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Bringing Design into Developmental Evaluation

Designing Evaluation
Designing Evaluation

Developmental evaluation is an approach to understanding and shaping programs in service of those who wish to grow and evolve what is done in congruence with complexity rather than ignoring it. This requires not only feedback (evaluation), but skills in using that feedback to shape the program (design) for without both, we may end up doing neither. 

A program operating in an innovation space, one that requires adaptation, foresight and feedback to make adjustments on-the-fly is one that needs developmental design. Developmental design is part of an innovator’s mindset that combines developmental evaluation with design theory, methods and practice. Indeed, I would argue that exceptional developmental evaluations are by their definition examples of developmental design.

Connecting design with developmental evaluation

The idea of developmental design emerged from work I’ve done exploring developmental evaluation in practice in health and social innovation. For years I led a social innovation research unit at the University of Toronto that integrated developmental evaluation with social innovation for health promotion and constantly wrestled with ways to use evidence to inform action. Traditional evidence models are based on positivist social and basic science that aim to hold constant as many variables as possible while manipulating others to enable researchers or evaluators to make cause-and-effect connections. This is a reasonable model when operating in simple systems with few interacting components. However, health promotion and social systems are rarely simple. Indeed, not only are they not simple, they are most often complex (many interactions happening at multiple levels on different timescales simultaneously). Thus, models of evaluation are required that account for complexity.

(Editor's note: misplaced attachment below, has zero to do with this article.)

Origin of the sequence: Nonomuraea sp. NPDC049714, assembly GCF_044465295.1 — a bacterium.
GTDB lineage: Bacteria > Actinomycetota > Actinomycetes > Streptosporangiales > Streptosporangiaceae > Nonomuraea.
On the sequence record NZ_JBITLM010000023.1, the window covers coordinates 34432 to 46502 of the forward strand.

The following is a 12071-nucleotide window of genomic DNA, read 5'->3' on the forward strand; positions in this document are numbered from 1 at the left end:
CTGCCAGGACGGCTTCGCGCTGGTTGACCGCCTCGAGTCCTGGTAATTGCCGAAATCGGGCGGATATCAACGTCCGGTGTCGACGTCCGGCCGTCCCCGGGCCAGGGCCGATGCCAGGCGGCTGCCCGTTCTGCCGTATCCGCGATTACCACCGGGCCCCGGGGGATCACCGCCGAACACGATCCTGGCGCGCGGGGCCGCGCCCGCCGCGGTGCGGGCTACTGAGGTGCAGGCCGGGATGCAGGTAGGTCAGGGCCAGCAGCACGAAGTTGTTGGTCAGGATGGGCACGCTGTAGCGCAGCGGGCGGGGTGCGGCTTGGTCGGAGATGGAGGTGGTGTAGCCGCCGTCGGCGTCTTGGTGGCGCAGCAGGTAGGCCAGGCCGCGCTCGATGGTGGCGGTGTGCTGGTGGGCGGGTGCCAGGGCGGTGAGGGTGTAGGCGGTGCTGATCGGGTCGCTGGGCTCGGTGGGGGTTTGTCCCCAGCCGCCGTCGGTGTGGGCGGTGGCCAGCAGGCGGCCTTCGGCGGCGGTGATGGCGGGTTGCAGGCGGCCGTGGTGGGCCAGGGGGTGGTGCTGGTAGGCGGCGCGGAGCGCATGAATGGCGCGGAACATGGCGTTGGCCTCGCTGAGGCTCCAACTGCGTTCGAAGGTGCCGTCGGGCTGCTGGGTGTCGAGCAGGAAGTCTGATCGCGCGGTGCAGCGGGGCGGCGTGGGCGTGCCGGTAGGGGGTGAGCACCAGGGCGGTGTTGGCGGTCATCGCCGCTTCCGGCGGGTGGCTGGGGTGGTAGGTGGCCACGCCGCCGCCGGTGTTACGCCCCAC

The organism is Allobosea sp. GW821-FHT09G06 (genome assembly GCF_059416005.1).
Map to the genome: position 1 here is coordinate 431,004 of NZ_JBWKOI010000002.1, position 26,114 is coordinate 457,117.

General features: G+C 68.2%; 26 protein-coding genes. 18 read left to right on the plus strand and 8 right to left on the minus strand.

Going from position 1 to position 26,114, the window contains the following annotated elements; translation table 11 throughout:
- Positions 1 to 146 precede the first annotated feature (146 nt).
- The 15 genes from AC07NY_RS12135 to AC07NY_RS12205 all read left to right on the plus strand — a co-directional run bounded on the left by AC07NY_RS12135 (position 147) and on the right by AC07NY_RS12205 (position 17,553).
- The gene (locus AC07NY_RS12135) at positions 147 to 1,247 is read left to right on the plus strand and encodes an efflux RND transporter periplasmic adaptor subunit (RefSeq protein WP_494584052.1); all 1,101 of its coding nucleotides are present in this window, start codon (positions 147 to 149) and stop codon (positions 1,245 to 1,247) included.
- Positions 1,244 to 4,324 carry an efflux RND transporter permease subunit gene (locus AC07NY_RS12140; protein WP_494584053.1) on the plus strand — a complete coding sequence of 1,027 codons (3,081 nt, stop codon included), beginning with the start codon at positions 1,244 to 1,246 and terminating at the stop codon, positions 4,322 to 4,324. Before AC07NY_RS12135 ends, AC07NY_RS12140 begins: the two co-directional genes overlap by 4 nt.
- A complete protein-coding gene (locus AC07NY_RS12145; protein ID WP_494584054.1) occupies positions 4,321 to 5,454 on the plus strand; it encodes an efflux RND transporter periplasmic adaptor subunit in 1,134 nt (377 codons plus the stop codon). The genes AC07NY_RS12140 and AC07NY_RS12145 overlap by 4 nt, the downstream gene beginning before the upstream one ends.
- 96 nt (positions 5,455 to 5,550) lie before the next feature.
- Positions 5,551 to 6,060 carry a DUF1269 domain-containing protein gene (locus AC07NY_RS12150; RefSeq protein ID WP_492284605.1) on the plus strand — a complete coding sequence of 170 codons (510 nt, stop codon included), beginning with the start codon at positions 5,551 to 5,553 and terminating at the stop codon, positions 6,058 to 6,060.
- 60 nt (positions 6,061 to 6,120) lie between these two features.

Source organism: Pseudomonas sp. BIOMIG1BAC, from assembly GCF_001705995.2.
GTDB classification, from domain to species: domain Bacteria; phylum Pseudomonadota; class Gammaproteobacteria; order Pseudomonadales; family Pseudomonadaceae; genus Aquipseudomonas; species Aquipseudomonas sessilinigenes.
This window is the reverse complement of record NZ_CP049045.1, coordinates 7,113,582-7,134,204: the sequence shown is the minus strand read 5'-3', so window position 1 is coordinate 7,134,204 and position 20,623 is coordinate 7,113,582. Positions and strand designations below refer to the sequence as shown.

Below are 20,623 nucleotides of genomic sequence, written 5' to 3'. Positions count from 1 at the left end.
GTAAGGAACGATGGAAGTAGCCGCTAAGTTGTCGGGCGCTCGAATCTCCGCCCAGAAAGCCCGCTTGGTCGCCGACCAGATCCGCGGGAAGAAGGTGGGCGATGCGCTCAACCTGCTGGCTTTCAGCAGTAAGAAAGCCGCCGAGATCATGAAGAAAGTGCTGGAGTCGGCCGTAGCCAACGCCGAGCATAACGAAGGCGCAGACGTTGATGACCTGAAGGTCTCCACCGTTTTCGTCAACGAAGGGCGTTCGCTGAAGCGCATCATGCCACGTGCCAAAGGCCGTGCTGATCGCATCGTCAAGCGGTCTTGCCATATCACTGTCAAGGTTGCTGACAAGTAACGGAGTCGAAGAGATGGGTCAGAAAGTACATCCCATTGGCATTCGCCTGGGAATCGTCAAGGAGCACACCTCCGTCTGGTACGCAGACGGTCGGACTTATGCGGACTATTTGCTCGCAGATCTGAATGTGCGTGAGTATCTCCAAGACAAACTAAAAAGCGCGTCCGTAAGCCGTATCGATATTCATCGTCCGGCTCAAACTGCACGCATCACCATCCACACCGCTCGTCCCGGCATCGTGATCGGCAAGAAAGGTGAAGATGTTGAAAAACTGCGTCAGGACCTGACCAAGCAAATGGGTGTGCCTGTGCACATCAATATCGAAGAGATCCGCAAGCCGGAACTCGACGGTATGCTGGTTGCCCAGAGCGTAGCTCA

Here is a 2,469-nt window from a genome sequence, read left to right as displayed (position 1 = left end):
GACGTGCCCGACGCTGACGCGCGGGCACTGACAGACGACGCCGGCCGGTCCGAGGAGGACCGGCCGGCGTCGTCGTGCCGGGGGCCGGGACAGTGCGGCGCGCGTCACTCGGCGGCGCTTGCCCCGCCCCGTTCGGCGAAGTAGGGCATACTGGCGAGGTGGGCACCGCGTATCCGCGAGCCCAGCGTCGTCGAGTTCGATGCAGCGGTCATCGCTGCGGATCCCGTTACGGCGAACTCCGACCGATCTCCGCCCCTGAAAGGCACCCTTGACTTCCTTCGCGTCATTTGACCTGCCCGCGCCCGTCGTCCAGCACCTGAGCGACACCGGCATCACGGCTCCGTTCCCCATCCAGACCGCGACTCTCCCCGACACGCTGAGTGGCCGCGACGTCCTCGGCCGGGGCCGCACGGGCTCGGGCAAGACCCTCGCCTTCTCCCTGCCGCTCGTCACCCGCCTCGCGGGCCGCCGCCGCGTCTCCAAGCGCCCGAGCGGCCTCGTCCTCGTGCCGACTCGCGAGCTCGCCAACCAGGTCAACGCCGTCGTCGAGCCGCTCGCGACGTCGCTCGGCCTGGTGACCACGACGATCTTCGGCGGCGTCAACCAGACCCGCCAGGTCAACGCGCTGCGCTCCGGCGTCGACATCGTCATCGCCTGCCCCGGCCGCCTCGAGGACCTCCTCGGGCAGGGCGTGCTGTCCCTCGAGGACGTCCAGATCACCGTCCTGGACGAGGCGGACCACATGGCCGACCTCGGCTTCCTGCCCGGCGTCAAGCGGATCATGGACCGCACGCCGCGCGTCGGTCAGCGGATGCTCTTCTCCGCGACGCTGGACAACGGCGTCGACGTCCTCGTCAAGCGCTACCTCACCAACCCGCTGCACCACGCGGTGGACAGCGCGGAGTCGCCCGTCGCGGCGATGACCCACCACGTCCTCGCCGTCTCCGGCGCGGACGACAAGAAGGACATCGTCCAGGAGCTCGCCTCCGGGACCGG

Doing so requires attention to larger macro-level patterns of activity with a program to assess system-level changes and focus on small, emergent properties that are generated from contextual interactions. Developmental evaluation was first proposed by Michael Quinn Patton who brought together complexity theory with utilization-focused evaluation (PDF) and helped program planners and operators to develop their programs with complexity in mind and supporting innovation. Developmental evaluation provided a means of linking innovation to process and outcomes in a systematic way without creating rigid, inflexible boundaries that are generally incompatible with complex systems.

Developmental evaluation is challenging enough on its own because it requires appreciation of complexity and a flexibility in understanding evaluation, yet also a strong sense of multiple methods of evaluation to accommodate the diversity of inputs and processes that complex systems introduce. However, a further complication is the need to understand how to take that information and apply it meaningfully to the development of the program. This is where design comes in.